Veterinarians are cautioning dog owners to be vigilant of potential hiking trail hazards that may threaten the safety and well-being of their pets during this popular outdoor season.

Pet-sitting platform TrustedHousesitters worked with veterinary surgeon Dr. Lily Richards (BSc Hons BVs MRCVS) to share essential hazards that pet owners should be aware of during hikes.

“Giving your pup a chance to explore new paths and experience new scent trails, sceneries, and different terrain is great for their active minds,” said Richards. “Knowing the risks of your area or proposed hiking trail can help keep your dog safe from possible illness or toxicities, which could be life-threatening in the worst-case scenario.”

Richards highlights five common hiking trail hazards for pets:

1. Mud

While rolling in the mud seems like a harmless activity loved by dogs, mud on hiking trails can harbor harmful bacteria and parasites.

“After your hike, remember to wash off any mud for disease prevention and check for ticks to prevent tick-borne diseases such as Lyme disease, babesiosis, and rocky mountain fever,” said Richards. 

In addition, ingesting or licking mud off their fur can lead to infections and gastrointestinal issues and objects like sharp rocks can be hidden in mud and cause injuries to your dog’s paws or skin.

2. Still Water

Dogs naturally want to hydrate during walks and while outdoors, often turning to natural sources. However, Richards warns that still water poses many risks and is a breeding ground for diseases that can be transmitted to your pet, such as blue-green algae, leptospirosis, schistosomiasis, giardia, cryptosporidium, E. coli, and liver fluke.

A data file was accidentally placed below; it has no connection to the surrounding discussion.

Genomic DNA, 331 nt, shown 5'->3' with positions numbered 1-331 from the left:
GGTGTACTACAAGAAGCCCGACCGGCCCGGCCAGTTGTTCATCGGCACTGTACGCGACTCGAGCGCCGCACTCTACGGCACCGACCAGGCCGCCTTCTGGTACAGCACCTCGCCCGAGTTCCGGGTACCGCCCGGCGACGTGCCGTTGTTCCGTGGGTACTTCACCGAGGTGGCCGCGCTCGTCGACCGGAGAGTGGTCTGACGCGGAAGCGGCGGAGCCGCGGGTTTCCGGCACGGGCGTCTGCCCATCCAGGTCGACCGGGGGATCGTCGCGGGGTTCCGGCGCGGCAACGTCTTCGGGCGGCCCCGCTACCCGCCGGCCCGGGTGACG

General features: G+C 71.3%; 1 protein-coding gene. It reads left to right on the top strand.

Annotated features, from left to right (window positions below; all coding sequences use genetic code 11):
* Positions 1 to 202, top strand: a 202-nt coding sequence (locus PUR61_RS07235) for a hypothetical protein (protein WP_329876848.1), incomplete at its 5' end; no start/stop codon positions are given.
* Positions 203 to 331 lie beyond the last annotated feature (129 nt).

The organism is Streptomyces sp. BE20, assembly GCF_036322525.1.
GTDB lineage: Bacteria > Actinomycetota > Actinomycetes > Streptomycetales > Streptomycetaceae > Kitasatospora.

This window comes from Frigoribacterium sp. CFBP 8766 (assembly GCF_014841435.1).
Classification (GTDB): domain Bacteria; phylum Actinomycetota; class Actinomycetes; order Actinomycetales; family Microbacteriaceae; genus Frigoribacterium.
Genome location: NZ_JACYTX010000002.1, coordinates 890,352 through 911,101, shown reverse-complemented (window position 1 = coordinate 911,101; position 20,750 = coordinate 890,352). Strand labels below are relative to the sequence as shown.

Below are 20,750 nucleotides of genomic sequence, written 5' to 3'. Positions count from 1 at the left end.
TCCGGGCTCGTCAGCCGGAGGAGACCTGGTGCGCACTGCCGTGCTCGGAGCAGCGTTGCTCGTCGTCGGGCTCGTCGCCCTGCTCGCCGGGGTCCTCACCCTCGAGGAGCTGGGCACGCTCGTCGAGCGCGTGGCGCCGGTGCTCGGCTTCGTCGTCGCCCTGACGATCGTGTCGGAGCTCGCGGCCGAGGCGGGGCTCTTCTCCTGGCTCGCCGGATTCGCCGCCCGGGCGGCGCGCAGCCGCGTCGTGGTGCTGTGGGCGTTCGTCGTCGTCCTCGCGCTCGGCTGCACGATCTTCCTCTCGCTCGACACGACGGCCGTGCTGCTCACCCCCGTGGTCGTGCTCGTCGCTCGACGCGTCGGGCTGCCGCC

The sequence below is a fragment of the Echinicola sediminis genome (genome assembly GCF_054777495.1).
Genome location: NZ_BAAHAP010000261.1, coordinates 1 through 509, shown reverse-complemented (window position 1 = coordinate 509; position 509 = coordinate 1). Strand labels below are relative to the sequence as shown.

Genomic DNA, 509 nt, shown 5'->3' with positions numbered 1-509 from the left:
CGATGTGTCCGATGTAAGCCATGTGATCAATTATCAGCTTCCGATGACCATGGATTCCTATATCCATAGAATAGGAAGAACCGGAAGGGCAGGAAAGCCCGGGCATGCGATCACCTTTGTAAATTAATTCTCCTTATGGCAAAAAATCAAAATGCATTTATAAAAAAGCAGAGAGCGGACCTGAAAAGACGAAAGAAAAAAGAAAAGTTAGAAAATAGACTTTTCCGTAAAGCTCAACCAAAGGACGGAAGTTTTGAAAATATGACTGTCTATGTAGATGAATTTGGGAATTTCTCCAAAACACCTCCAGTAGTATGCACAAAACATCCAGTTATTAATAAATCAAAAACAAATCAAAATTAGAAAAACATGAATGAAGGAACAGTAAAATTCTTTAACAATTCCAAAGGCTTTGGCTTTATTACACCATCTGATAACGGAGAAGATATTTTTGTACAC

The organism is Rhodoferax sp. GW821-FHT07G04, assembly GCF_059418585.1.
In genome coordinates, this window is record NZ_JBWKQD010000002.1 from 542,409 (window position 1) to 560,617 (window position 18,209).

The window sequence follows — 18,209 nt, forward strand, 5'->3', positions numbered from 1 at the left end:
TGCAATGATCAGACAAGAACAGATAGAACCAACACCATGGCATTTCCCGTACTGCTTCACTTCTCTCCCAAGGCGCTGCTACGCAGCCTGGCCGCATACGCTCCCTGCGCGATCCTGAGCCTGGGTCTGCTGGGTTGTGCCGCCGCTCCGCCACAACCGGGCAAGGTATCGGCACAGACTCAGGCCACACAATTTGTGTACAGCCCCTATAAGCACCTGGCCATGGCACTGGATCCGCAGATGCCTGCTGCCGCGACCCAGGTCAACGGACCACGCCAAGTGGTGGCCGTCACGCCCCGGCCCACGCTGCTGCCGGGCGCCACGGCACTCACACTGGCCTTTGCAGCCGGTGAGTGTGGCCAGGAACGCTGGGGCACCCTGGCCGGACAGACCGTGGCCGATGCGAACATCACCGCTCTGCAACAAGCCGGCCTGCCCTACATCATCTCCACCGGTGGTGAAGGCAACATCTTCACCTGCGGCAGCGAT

The bacteria in puddles can be deadly for your dog when ingested, even if your dog’s vaccines are up to date, so keep an eye on your pup around water and ensure you have drinking water and a bowl with you.

3. Leafy Litter

Snakes become more active in the spring and tend to favor leaf litter, increasing the risk of a potentially dangerous encounter. Keep your dog close to you on the trail to prevent accidental bites.

“Know what to look out for in your area and how to handle those dangers, for example, the snake breeds and times of year and days they are most active and likely to attack,” said Richards.

4. Ticks, Fleas, Slugs, Snails

Spring and summer are the prime seasons for these ticks and fleas, which can transmit serious diseases to your pets. Apply a veterinarian-approved tick and flea preventative treatment before hiking and check your dog thoroughly for ticks after each hike.

“Keep an eye out for slugs and snails,” Richards said. “These creatures can carry parasites and infectious diseases, such as lungworm, that can cause serious disease in your pets.”

5. Poisonous Plants

“Different plants cause different symptoms from nausea and vomiting to kidney failure, liver failure, coma and even death, so knowing what to look out for is critical when out and about,” said Richards.

According to Richards, popular plants you might come across on hiking trails that are toxic for dogs include Lily species, hemlock, hydrangea, yew, crocus, ivy, daffodil, foxgloves, rhododendrons, sago palm, azalea, milkweed, tulips, sago palm, bluebells, elderberry, mountain laurel, and mushrooms.

When looking for a dog-friendly trail, Richards recommends:

“A good hiking trail has lots of opportunities to rest out of the heat and in the shade, as well as wide paths, no steep cliffs, and soft surfaces to prevent paw injuries,” said Richards. “Trails should be open so you can spot any risk of predators and see any dangers early and negate them without lots of leaf litter and boggy mud.”

By taking the necessary precautions, dog owners can ensure a fun and safe hiking experience for both them and their canine companions. For more information on poisonous plants to avoid around dogs, visit the TrustedHousesitters blog. To learn more about the TrustedHousesitters platform, visit